Easter time is always a nice little break from routine, it's also a time when many remember the great sacrifice that Jesus Christ made for all mankind - for me it is an opportunity to pause and be grateful for such grace and love.
Over the month of April, Mr G and I will be travelling throughout the USA, for business and leisure. We will spend our Easter weekend in San Diego, California, no doubt under a palm tree together on the sunny Californian coast, eating fish tacos. Wherever you are and whatever Easter times means for you, here's my delicious recipe for another Easter time tradition, Hot Cross Buns.
They are fun to make and bake yourself and just wonderful served warm with butter, my sister-in-law Jane calls them my "posh hot buns" !
'A hot cross bun is a spiced sweet bun made with currants or raisins, marked with a cross on the top, and traditionally eaten on Good Friday in England, Australia, British Isles, Canada, India, New Zealand, Pakistan, South Africa and some parts of America. The buns mark the end of Lent and different parts of the hot cross bun have a certain meaning, including the cross representing the crucifixion and the spices inside signifying the spices used to embalm him at his burial.'
- Wikipedia -
HOT CROSS BUNS
My Easter buns are filled with spice, dried fruit and a little rosemary from my neighbour Kerry’s herb garden. Best served straight from the oven, deliciously warm, smothered with lots and lots of butter.
what you need
4½ cups (585g) white spelt flour, plus extra for kneading
14g dried yeast
¼ cup (40g) rapadura sugar
1 tsp ground nutmeg
1 tsp ground allspice
1 tsp ground cinnamon
1 tsp sea salt
2 sprigs of rosemary, leaves finely chopped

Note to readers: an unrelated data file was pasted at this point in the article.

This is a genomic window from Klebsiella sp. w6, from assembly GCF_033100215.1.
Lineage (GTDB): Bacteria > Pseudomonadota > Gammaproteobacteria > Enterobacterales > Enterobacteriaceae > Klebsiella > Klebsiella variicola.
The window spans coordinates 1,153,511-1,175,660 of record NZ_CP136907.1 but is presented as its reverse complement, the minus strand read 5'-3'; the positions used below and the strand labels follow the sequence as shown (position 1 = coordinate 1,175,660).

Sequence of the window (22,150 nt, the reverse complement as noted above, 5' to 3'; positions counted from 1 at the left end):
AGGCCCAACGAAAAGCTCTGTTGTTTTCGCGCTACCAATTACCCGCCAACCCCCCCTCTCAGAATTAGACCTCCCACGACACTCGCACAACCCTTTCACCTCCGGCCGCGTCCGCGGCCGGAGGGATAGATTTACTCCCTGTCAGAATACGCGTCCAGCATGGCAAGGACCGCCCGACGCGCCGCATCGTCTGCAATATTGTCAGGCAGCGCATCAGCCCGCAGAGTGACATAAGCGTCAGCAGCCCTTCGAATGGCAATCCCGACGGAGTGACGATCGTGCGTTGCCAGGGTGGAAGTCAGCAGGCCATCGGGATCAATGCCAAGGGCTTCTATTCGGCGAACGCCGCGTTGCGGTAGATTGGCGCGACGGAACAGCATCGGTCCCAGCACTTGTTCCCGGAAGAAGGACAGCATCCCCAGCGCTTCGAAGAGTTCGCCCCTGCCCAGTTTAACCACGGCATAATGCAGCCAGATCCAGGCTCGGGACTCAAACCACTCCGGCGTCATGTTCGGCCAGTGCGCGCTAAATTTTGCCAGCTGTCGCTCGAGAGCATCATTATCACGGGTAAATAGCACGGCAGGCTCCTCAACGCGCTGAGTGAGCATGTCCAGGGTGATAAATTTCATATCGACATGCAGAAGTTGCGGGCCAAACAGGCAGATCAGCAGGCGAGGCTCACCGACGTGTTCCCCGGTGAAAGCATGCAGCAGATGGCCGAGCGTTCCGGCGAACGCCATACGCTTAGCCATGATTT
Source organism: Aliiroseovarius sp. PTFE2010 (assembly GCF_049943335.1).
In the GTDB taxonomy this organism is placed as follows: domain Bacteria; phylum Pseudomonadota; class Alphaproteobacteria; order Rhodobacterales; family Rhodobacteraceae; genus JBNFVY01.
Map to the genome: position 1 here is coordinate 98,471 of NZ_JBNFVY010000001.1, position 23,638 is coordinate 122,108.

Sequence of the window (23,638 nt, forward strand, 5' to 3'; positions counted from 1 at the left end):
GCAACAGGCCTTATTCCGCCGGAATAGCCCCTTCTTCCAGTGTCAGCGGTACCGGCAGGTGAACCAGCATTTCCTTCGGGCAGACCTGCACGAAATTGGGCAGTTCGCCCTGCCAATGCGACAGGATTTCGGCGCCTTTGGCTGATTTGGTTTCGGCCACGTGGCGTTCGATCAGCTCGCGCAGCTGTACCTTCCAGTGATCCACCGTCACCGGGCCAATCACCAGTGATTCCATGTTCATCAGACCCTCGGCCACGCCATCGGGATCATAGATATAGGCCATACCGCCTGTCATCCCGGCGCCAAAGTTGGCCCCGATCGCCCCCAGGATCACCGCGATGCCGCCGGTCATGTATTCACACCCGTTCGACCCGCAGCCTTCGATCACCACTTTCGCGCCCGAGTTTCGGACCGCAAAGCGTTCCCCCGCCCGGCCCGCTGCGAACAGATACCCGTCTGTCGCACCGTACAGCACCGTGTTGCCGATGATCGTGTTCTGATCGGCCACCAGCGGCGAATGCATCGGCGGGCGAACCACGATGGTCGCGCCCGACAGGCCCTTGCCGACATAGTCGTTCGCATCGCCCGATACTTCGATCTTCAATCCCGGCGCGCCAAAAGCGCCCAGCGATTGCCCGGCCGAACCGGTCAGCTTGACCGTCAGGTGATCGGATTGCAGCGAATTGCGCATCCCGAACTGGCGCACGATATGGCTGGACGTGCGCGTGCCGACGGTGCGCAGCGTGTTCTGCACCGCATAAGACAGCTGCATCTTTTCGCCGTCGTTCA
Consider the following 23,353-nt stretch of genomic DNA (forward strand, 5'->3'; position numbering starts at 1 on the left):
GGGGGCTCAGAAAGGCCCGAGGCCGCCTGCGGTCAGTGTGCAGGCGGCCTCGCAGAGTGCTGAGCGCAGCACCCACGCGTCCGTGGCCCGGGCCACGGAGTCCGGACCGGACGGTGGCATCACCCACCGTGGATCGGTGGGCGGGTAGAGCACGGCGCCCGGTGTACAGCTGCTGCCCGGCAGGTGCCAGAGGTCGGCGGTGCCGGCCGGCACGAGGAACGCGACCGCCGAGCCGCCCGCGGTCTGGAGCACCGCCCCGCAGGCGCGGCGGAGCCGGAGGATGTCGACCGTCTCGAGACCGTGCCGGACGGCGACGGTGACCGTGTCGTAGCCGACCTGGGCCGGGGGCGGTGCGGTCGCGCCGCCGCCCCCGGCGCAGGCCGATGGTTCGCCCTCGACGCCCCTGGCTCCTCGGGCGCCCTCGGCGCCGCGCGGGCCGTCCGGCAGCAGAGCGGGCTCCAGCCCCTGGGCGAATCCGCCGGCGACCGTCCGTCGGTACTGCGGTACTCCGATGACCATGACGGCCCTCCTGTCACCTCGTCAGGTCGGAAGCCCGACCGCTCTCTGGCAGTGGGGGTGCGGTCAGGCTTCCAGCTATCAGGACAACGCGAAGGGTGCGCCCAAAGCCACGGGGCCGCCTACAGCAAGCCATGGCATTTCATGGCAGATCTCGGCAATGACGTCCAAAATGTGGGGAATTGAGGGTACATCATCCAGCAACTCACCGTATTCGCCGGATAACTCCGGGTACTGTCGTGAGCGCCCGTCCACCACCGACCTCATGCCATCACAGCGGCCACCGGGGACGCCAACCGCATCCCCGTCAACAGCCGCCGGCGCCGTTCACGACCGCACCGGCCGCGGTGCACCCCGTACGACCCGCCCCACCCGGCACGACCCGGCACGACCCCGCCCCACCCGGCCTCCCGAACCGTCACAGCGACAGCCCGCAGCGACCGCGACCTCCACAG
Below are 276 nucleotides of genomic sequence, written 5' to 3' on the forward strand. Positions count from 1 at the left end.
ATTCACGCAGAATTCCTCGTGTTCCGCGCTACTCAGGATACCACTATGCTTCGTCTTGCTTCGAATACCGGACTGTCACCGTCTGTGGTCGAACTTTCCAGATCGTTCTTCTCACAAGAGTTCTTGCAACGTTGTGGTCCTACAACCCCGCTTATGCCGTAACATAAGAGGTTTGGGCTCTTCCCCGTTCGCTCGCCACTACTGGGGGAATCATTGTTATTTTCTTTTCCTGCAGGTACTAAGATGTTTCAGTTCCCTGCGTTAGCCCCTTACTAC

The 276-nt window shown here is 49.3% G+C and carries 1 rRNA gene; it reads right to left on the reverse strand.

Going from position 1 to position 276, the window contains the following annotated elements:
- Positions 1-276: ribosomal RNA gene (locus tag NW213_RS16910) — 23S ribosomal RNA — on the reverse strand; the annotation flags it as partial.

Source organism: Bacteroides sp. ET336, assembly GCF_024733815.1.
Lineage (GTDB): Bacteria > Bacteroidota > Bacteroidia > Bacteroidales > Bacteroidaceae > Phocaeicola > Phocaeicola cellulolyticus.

½ cup (80g) currants
½ cup (80g) raisins
½ cup (80g) sultanas
50g butter, softened
2 eggs, lightly beaten
300ml full cream milk or natural yoghurt
75g white spelt flour
½ tsp cinnamon
1 ½ tbsp olive oil
¼ cup (60ml) milk
1 ½ tbsp orange blossom water
½ cup (125ml) water
1 tbsp maple syrup
what you do
1. Combine all the dry ingredients in a large bowl. Add the butter, eggs and milk or yoghurt and use your hands to mix to a soft dough. (This can be done in a mixer, if you have one with a large bowl and dough hook attachment.) The dough should be moist but not sticky. Knead on a lightly floured surface for 3-5 minutes, until the dough is smooth and elastic.
2. Transfer to a large, lightly oiled bowl. Cover with a clean tea towel, and leave in a warm place for at least 30 minutes (or up to one hour), until doubled in size.
3. Preheat oven to 200°C (180°C fan forced) and line a baking tray with a sheet of non-stick baking paper. Remove the dough from the bowl to a floured surface and knead for 30 seconds. Divide dough into 16 portions (weighing approx 100g each). Roll each portion into a ball and place on the tray about 1cm apart. Cover with a tea towel and leave to prove for 15 - 30 minutes until doubled in size and buns are now touching each other.
4. To make the flour paste, mix ingredients to a wet paste and place into a piping bag fitted with a fine nozzle, or a plastic bag with the corner cut off. Pipe the mixture into the shape of a cross, onto each bun. Bake for 25-30 minutes, until golden brown.
5. Meanwhile, for the glaze, place the water and maple syrup into a small saucepan, bring to the boil, then reduce the heat and simmer for 5 minutes to form a glaze. Generously brush glaze over the hot buns as soon as they come out of the oven. Serve the hot cross buns warm, with lots of butter. Happy Easter!
© Recipe - Our Delicious Adventure - Recipes and Stories of Food and Travel by Jane Grover